With the Siegfried Sassoon biopic “Benediction,” director Terence Davies set out to imagine something unimaginable.

“The three great First World War poets were Rupert Brooke, Wilfred Owen and Sassoon. The other two were killed. He survived,” Davies said at the Variety Lounge at BFI London Film Festival. “The very fact that he actually survived is extraordinary. When you think of the casualty lists, they were just terrifying. The First World War made him this great poet — what do you do with the rest of your life? How do you come to terms with that experience, which is appalling? None of us can imagine.”

Davies’ long research process is what led him to the final structure of the film.

“I read these huge biographies. He knew everybody. He went everywhere. I thought, ‘God, how am I going to make sense of this huge life? A huge life.’ So all I did was just respond to what I felt,” he said. “I’m not interested in linear time. ‘This happens, this happens, the end.’ There’s nothing interesting about that.”

As a result, “Benediction” is told in two chapters, with Jack Lowden and Peter Capaldi playing younger and older versions of Sassoon, respectively.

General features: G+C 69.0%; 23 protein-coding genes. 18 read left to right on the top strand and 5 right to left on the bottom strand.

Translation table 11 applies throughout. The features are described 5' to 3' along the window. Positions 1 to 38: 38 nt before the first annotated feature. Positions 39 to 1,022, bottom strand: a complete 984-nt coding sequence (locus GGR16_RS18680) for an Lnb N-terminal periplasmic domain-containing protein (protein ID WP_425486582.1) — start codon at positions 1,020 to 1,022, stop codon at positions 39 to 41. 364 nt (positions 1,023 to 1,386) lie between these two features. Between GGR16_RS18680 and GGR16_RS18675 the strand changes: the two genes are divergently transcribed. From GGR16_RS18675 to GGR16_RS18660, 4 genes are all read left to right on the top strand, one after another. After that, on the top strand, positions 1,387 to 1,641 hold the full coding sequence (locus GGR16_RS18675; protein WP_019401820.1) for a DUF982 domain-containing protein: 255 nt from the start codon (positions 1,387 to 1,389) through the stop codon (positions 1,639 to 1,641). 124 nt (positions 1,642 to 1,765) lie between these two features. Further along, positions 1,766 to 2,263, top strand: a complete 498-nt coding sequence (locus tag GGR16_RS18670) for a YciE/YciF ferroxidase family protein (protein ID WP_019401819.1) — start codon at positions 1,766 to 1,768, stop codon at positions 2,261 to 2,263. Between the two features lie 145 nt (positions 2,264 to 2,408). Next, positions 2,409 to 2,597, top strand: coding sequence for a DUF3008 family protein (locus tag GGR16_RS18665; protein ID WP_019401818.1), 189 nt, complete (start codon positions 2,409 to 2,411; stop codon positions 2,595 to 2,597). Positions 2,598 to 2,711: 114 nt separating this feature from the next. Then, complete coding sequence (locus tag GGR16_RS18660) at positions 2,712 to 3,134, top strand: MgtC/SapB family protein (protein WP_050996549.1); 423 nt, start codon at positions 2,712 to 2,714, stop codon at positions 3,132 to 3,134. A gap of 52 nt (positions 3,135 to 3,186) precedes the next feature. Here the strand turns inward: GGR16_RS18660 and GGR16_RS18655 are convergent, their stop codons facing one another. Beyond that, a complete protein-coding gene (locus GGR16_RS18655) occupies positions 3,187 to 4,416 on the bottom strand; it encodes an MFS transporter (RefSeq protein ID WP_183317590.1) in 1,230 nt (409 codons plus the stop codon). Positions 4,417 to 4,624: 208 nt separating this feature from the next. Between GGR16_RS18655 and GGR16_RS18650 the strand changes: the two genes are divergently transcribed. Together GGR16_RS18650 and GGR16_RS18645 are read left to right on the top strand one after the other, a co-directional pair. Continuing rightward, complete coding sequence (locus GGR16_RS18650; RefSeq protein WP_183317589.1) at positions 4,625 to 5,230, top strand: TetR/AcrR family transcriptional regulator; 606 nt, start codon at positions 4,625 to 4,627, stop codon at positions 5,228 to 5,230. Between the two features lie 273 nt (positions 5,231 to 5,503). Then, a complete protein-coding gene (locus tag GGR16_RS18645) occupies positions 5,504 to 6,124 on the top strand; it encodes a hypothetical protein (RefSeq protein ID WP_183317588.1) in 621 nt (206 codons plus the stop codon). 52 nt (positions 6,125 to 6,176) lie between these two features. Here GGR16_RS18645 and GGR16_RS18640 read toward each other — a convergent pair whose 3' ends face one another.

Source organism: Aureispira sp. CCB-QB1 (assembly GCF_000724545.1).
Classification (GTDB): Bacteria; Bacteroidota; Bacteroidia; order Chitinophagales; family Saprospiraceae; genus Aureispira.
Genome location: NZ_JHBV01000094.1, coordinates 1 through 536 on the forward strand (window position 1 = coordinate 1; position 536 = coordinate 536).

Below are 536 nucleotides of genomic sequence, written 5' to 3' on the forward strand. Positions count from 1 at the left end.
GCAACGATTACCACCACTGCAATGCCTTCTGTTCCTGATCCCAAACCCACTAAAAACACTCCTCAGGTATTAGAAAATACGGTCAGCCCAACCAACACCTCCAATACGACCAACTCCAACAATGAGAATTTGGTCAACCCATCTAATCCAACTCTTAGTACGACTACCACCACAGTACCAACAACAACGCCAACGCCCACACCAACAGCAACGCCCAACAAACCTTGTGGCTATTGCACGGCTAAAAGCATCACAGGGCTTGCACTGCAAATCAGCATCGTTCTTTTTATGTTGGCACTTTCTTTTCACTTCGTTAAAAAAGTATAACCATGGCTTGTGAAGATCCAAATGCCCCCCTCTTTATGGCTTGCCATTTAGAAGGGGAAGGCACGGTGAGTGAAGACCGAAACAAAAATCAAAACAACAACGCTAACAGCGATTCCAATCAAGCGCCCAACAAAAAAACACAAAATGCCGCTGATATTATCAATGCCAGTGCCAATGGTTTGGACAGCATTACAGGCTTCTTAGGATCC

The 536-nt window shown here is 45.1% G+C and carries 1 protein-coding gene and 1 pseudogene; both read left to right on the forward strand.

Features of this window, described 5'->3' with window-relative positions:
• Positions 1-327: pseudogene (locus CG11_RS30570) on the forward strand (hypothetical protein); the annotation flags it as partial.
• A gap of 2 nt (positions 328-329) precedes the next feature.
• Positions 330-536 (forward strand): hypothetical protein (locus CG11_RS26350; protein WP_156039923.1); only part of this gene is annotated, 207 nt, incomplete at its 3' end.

Davies also revealed to what degree “Benediction” tells the story of his own life. Part of the film explores Sassoon’s sexuality as a gay man, which is something Davies has struggled with his whole life.

“I come from a large working class family where ordinary sex wasn’t talked about, for God’s sake, let alone that. I was very, very fervid in my Catholicism,” he said. Davies also shared how difficult it was to show the film at home in England. 

“It’s always hard. I certainly never watch them, because all your errors and mistakes rise to the surface. You just become hypercritical, and if someone is sitting in front of you, and they move, you think, ‘They’re bored. They’re really bored.’ It’s agonizing.”

“But of all the films I’ve made,” Davies continued, “I think this is the best one. I can stand up and say, if anyone said it’s lousy, I can say, ‘No. You’re wrong. It’s good. I’ve never felt that about any of my films. Because the support I have been given from every level of this film — it’s no longer mine. It’s ours.”